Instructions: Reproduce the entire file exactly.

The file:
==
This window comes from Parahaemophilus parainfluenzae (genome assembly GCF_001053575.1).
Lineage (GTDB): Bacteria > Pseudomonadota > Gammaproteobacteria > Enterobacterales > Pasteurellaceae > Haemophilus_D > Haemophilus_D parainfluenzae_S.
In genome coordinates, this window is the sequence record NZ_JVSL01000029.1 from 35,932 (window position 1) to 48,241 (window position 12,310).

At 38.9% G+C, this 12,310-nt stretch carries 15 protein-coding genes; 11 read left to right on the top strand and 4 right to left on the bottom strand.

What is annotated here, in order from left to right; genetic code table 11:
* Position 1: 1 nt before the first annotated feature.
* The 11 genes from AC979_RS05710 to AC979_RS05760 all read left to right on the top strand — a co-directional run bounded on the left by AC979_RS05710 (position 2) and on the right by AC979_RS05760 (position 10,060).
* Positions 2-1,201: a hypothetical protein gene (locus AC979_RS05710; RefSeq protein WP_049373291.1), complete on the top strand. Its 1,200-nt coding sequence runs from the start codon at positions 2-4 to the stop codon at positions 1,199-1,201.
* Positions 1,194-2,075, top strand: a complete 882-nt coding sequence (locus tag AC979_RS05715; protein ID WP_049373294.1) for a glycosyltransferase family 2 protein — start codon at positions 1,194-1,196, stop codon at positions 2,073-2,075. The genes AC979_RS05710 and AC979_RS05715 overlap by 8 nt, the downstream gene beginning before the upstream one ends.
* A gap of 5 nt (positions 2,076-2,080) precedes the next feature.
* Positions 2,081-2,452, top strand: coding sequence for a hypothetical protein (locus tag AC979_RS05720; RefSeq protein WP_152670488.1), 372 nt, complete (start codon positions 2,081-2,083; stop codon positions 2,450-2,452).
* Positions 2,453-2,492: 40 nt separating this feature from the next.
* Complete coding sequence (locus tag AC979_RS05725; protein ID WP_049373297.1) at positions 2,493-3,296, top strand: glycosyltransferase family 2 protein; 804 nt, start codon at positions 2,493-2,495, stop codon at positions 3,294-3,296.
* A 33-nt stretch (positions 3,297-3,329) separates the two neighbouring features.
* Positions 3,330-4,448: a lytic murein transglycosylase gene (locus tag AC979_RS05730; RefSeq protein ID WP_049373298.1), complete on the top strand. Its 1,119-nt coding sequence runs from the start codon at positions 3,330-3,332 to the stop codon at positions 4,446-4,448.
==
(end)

This window comes from Parahaemophilus parainfluenzae (genome assembly GCF_001053575.1).
Lineage (GTDB): Bacteria > Pseudomonadota > Gammaproteobacteria > Enterobacterales > Pasteurellaceae > Haemophilus_D > Haemophilus_D parainfluenzae_S.
In genome coordinates, this window is the sequence record NZ_JVSL01000029.1 from 35,932 (window position 1) to 48,241 (window position 12,310).

At 38.9% G+C, this 12,310-nt stretch carries 15 protein-coding genes; 11 read left to right on the top strand and 4 right to left on the bottom strand.

What is annotated here, in order from left to right; genetic code table 11:
* Position 1: 1 nt before the first annotated feature.
* The 11 genes from AC979_RS05710 to AC979_RS05760 all read left to right on the top strand — a co-directional run bounded on the left by AC979_RS05710 (position 2) and on the right by AC979_RS05760 (position 10,060).
* Positions 2-1,201: a hypothetical protein gene (locus AC979_RS05710; RefSeq protein WP_049373291.1), complete on the top strand. Its 1,200-nt coding sequence runs from the start codon at positions 2-4 to the stop codon at positions 1,199-1,201.
* Positions 1,194-2,075, top strand: a complete 882-nt coding sequence (locus tag AC979_RS05715; protein ID WP_049373294.1) for a glycosyltransferase family 2 protein — start codon at positions 1,194-1,196, stop codon at positions 2,073-2,075. The genes AC979_RS05710 and AC979_RS05715 overlap by 8 nt, the downstream gene beginning before the upstream one ends.
* A gap of 5 nt (positions 2,076-2,080) precedes the next feature.
* Positions 2,081-2,452, top strand: coding sequence for a hypothetical protein (locus tag AC979_RS05720; RefSeq protein WP_152670488.1), 372 nt, complete (start codon positions 2,081-2,083; stop codon positions 2,450-2,452).
* Positions 2,453-2,492: 40 nt separating this feature from the next.
* Complete coding sequence (locus tag AC979_RS05725; protein ID WP_049373297.1) at positions 2,493-3,296, top strand: glycosyltransferase family 2 protein; 804 nt, start codon at positions 2,493-2,495, stop codon at positions 3,294-3,296.
* A 33-nt stretch (positions 3,297-3,329) separates the two neighbouring features.
* Positions 3,330-4,448: a lytic murein transglycosylase gene (locus tag AC979_RS05730; RefSeq protein ID WP_049373298.1), complete on the top strand. Its 1,119-nt coding sequence runs from the start codon at positions 3,330-3,332 to the stop codon at positions 4,446-4,448.